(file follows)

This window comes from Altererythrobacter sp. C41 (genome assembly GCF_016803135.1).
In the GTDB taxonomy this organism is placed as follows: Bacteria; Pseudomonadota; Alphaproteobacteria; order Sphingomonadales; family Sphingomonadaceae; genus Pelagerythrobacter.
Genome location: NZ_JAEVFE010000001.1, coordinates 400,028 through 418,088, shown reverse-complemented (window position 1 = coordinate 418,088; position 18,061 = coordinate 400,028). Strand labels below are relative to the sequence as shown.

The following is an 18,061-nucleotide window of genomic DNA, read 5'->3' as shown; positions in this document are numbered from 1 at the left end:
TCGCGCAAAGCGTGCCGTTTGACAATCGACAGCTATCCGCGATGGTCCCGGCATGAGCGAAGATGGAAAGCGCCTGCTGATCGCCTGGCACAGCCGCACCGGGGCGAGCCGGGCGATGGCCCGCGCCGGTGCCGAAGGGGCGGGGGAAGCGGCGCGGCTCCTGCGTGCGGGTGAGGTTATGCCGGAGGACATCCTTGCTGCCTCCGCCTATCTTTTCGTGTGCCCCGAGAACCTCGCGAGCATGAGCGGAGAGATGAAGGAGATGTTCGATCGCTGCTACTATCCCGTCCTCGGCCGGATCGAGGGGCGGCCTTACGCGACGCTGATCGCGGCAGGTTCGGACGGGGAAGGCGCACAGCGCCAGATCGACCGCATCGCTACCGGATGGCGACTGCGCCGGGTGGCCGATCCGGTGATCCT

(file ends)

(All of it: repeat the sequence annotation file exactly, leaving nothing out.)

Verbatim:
This window comes from Altererythrobacter sp. C41 (genome assembly GCF_016803135.1).
In the GTDB taxonomy this organism is placed as follows: Bacteria; Pseudomonadota; Alphaproteobacteria; order Sphingomonadales; family Sphingomonadaceae; genus Pelagerythrobacter.
Genome location: NZ_JAEVFE010000001.1, coordinates 400,028 through 418,088, shown reverse-complemented (window position 1 = coordinate 418,088; position 18,061 = coordinate 400,028). Strand labels below are relative to the sequence as shown.

The following is an 18,061-nucleotide window of genomic DNA, read 5'->3' as shown; positions in this document are numbered from 1 at the left end:
TCGCGCAAAGCGTGCCGTTTGACAATCGACAGCTATCCGCGATGGTCCCGGCATGAGCGAAGATGGAAAGCGCCTGCTGATCGCCTGGCACAGCCGCACCGGGGCGAGCCGGGCGATGGCCCGCGCCGGTGCCGAAGGGGCGGGGGAAGCGGCGCGGCTCCTGCGTGCGGGTGAGGTTATGCCGGAGGACATCCTTGCTGCCTCCGCCTATCTTTTCGTGTGCCCCGAGAACCTCGCGAGCATGAGCGGAGAGATGAAGGAGATGTTCGATCGCTGCTACTATCCCGTCCTCGGCCGGATCGAGGGGCGGCCTTACGCGACGCTGATCGCGGCAGGTTCGGACGGGGAAGGCGCACAGCGCCAGATCGACCGCATCGCTACCGGATGGCGACTGCGCCGGGTGGCCGATCCGGTGATCCT